It can be mean, alienating and condescending to tell something they don’t “get” a movie. Terrence Malick, a filmmaker who has gone from reclusive and rarely making films to prolific, yet still reclusive as a person, seems to be making a conscious effort to challenge the notion of understanding cinema. His recent output has maintained a level of focus in terms of key characters, but still plays as challenging works of art that feel practically like what dreams could look like on a more grounded level. Song To Song falls right in line with Knight of Cups and To The Wonder, let alone a part of the fallout that came from his magnum opus, The Tree of Life. The results are once again oblique and bound to divide audiences, but that hasn’t stopped Malick from standing as one of the most original voices currently working.
Shot back in the early 2010s and edited down from a rumored 8 hour cut, there is once again hardly a reason to even try and describe a traditional plot. What the film involves is a set of characters, some of whom are occasionally coupled up, and how they attempt to determine where their lives should go. Each of these characters are either directly or tangentially involved in the world of rock ‘n’ roll (specifically the Austin, Texas music scene). Ryan Gosling, Michael Fassbender, Rooney Mara and Natalie Portman serve as the leads, with plenty of support coming from the likes of Cate Blanchett, Holly Hunter, a chainsaw-wielding Val Kilmer and many different musicians. The film is sprawling in terms of the locations and various encounters, but it never stops feeling like an intimate look at how these lost souls attempt to just exist.
Song to Song features people getting into arguments, playing around, taking strolls, swimming and plenty of other random activities that could easily play in a pop music-filled montage and yet it has its own hypnotic spell around it. At least for the first hour or so, as Malick’s handling of visual language is intriguing enough to not have one all that concerned with where this is all going. A level of patience is certainly part of the deal to make with Malick and this film no doubt balances its clear artfulness with just how ponderous it can be, before allowing something significant to occur. Of course, there is no real certainty to what is actually being stated here.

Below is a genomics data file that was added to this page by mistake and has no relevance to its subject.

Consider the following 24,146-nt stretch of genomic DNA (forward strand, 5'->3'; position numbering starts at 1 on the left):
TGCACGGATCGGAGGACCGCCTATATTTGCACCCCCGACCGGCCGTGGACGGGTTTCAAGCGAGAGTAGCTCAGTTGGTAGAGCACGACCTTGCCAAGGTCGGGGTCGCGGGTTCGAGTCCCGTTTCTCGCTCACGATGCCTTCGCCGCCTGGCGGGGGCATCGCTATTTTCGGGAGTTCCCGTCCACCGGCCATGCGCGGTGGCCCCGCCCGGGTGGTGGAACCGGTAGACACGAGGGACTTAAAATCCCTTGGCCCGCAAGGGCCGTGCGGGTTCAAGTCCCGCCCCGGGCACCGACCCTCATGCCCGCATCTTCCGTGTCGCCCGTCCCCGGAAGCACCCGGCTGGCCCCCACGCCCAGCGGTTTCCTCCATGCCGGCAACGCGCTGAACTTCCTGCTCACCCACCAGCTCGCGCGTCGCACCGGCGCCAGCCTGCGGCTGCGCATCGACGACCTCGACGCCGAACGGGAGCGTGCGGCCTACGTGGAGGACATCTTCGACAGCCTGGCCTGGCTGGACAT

Not a stranger to ambiguity and undefined implication though, Malick gets plenty of mileage out of his ability to observe. Shot mostly with wide-angled lenses that rarely find the actors too far away from the camera, DP Emmanuel Lubezki must get along great with Malick, given how easily his work seems to fit with what the director is going for. With scant dialogue and voice-over that feels more like reams of poetry being spoken simply to provide the barest of context, Song to Song is another Malick film that could likely be transformed into a silent feature that lets the music and imagery do a lot of the heavy-lifting.
That would take some of the effort away from the cast though, who all seem game to go on this wild journey with Malick. This must be something of a dream job for actors, who are merely given notes and concepts instead of scripted dialogue. Everyone shines here, as they seem to be flowing well with the rhythm of the film. It’s not so much about standout performances, but given the way Song to Song functions, the most perspective seems to fall behind Mara. She floats between Gosling and Fassbender, in addition to being on her own for various segments of the film, providing a neat overall portrait. Gosling also gets credit for being the only actor allowed a chance to purposefully make the audience smile at his deadpan reactions. In a film that serves as an abstract drama, moments where things can be pulled back a bit is certainly welcome.
With only so much time having passed from seeing the film to writing this review, it is hard to determine the sort of lasting effect a film like this will have. Song to Song may not have struck me like The Tree of Life in terms of immediate profundity, but I certainly wouldn’t say I felt like rejecting this experience. This is a film that clearer wants to function on its own accord and even gains merit by moving past the fathers and sons thematic that has played a role in Malick’s previous work. I wouldn’t say I like this film more simply for being different, but seeing an artist in complete control is undoubtedly admirable.
As far as what one should expect, Song to Song is another look at how a confident filmmaker chooses to portray his take on cinema, as mixed as some may be on it. Eschewing traditional narrative flow in favor of presenting characters in a dream-like state allows for naturalistic performances and some incredible imagery. Even if we are simply seeing fancy houses and mosh pits, compared to shots of vast, open nature (though some of that is present here), there’s a skillful hand sculpting a cinematic experience unlike many other voices out there. It may not work for all and purpose may seem borderline incoherent for some, but I grasped onto enough to be engaged by this latest Malick event.